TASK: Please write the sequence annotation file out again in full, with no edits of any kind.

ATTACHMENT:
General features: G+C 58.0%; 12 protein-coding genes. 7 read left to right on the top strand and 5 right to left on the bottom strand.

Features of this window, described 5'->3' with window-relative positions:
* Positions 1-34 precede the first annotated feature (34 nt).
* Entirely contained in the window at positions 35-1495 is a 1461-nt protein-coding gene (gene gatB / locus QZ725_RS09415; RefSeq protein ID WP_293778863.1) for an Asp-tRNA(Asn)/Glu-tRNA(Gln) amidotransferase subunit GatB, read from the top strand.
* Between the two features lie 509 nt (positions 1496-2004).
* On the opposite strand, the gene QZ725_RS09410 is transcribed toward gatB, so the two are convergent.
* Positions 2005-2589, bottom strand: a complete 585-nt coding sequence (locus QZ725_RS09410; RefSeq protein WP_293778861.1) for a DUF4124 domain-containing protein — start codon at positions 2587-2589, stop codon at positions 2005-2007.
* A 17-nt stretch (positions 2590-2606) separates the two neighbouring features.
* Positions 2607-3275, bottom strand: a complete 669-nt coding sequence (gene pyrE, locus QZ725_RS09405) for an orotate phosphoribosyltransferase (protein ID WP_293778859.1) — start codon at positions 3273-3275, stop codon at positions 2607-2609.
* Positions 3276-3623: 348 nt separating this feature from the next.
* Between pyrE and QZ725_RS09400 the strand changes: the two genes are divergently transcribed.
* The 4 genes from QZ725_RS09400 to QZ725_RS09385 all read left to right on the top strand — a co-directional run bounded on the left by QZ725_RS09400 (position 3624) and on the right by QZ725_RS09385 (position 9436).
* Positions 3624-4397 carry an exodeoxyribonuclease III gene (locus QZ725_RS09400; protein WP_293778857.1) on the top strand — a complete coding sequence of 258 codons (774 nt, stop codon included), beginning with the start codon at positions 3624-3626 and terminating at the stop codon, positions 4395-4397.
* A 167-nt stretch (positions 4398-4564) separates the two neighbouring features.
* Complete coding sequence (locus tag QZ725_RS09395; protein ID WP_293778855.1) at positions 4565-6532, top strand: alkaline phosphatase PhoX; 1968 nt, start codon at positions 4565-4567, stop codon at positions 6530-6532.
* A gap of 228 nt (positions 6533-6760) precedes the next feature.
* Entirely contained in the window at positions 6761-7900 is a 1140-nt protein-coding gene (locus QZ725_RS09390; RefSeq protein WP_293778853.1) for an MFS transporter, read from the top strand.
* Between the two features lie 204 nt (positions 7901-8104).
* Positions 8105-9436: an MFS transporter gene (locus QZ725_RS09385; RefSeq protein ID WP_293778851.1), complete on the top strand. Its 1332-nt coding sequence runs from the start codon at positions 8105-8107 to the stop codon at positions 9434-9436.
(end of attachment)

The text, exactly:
General features: G+C 58.0%; 12 protein-coding genes. 7 read left to right on the top strand and 5 right to left on the bottom strand.

Features of this window, described 5'->3' with window-relative positions:
* Positions 1-34 precede the first annotated feature (34 nt).
* Entirely contained in the window at positions 35-1495 is a 1461-nt protein-coding gene (gene gatB / locus QZ725_RS09415; RefSeq protein ID WP_293778863.1) for an Asp-tRNA(Asn)/Glu-tRNA(Gln) amidotransferase subunit GatB, read from the top strand.
* Between the two features lie 509 nt (positions 1496-2004).
* On the opposite strand, the gene QZ725_RS09410 is transcribed toward gatB, so the two are convergent.
* Positions 2005-2589, bottom strand: a complete 585-nt coding sequence (locus QZ725_RS09410; RefSeq protein WP_293778861.1) for a DUF4124 domain-containing protein — start codon at positions 2587-2589, stop codon at positions 2005-2007.
* A 17-nt stretch (positions 2590-2606) separates the two neighbouring features.
* Positions 2607-3275, bottom strand: a complete 669-nt coding sequence (gene pyrE, locus QZ725_RS09405) for an orotate phosphoribosyltransferase (protein ID WP_293778859.1) — start codon at positions 3273-3275, stop codon at positions 2607-2609.
* Positions 3276-3623: 348 nt separating this feature from the next.
* Between pyrE and QZ725_RS09400 the strand changes: the two genes are divergently transcribed.
* The 4 genes from QZ725_RS09400 to QZ725_RS09385 all read left to right on the top strand — a co-directional run bounded on the left by QZ725_RS09400 (position 3624) and on the right by QZ725_RS09385 (position 9436).
* Positions 3624-4397 carry an exodeoxyribonuclease III gene (locus QZ725_RS09400; protein WP_293778857.1) on the top strand — a complete coding sequence of 258 codons (774 nt, stop codon included), beginning with the start codon at positions 3624-3626 and terminating at the stop codon, positions 4395-4397.
* A 167-nt stretch (positions 4398-4564) separates the two neighbouring features.
* Complete coding sequence (locus tag QZ725_RS09395; protein ID WP_293778855.1) at positions 4565-6532, top strand: alkaline phosphatase PhoX; 1968 nt, start codon at positions 4565-4567, stop codon at positions 6530-6532.
* A gap of 228 nt (positions 6533-6760) precedes the next feature.
* Entirely contained in the window at positions 6761-7900 is a 1140-nt protein-coding gene (locus QZ725_RS09390; RefSeq protein WP_293778853.1) for an MFS transporter, read from the top strand.
* Between the two features lie 204 nt (positions 7901-8104).
* Positions 8105-9436: an MFS transporter gene (locus QZ725_RS09385; RefSeq protein ID WP_293778851.1), complete on the top strand. Its 1332-nt coding sequence runs from the start codon at positions 8105-8107 to the stop codon at positions 9434-9436.